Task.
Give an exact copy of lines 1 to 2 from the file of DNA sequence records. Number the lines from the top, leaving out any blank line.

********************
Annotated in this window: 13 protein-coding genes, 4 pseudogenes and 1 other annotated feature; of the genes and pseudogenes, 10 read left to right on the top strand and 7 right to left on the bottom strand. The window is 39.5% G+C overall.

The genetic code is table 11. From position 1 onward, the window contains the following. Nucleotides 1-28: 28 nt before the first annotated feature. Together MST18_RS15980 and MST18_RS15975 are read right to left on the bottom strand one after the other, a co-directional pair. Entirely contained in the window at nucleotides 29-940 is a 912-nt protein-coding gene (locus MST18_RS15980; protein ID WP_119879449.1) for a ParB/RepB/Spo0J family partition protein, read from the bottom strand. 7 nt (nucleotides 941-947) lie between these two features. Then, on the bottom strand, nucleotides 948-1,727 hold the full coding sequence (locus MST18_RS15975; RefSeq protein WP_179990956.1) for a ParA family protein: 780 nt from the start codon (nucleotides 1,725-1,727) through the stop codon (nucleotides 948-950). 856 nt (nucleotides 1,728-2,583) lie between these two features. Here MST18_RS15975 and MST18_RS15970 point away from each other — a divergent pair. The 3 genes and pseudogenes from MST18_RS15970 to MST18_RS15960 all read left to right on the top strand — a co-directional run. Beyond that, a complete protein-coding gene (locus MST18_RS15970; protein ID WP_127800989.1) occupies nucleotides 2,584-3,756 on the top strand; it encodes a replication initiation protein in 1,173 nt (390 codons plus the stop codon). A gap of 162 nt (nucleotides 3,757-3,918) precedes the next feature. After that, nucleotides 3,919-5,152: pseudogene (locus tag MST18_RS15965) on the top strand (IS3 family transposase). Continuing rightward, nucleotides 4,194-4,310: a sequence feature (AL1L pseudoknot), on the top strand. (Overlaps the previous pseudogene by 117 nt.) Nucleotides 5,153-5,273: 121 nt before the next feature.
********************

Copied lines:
Annotated in this window: 13 protein-coding genes, 4 pseudogenes and 1 other annotated feature; of the genes and pseudogenes, 10 read left to right on the top strand and 7 right to left on the bottom strand. The window is 39.5% G+C overall.

The genetic code is table 11. From position 1 onward, the window contains the following. Nucleotides 1-28: 28 nt before the first annotated feature. Together MST18_RS15980 and MST18_RS15975 are read right to left on the bottom strand one after the other, a co-directional pair. Entirely contained in the window at nucleotides 29-940 is a 912-nt protein-coding gene (locus MST18_RS15980; protein ID WP_119879449.1) for a ParB/RepB/Spo0J family partition protein, read from the bottom strand. 7 nt (nucleotides 941-947) lie between these two features. Then, on the bottom strand, nucleotides 948-1,727 hold the full coding sequence (locus MST18_RS15975; RefSeq protein WP_179990956.1) for a ParA family protein: 780 nt from the start codon (nucleotides 1,725-1,727) through the stop codon (nucleotides 948-950). 856 nt (nucleotides 1,728-2,583) lie between these two features. Here MST18_RS15975 and MST18_RS15970 point away from each other — a divergent pair. The 3 genes and pseudogenes from MST18_RS15970 to MST18_RS15960 all read left to right on the top strand — a co-directional run. Beyond that, a complete protein-coding gene (locus MST18_RS15970; protein ID WP_127800989.1) occupies nucleotides 2,584-3,756 on the top strand; it encodes a replication initiation protein in 1,173 nt (390 codons plus the stop codon). A gap of 162 nt (nucleotides 3,757-3,918) precedes the next feature. After that, nucleotides 3,919-5,152: pseudogene (locus tag MST18_RS15965) on the top strand (IS3 family transposase). Continuing rightward, nucleotides 4,194-4,310: a sequence feature (AL1L pseudoknot), on the top strand. (Overlaps the previous pseudogene by 117 nt.) Nucleotides 5,153-5,273: 121 nt before the next feature.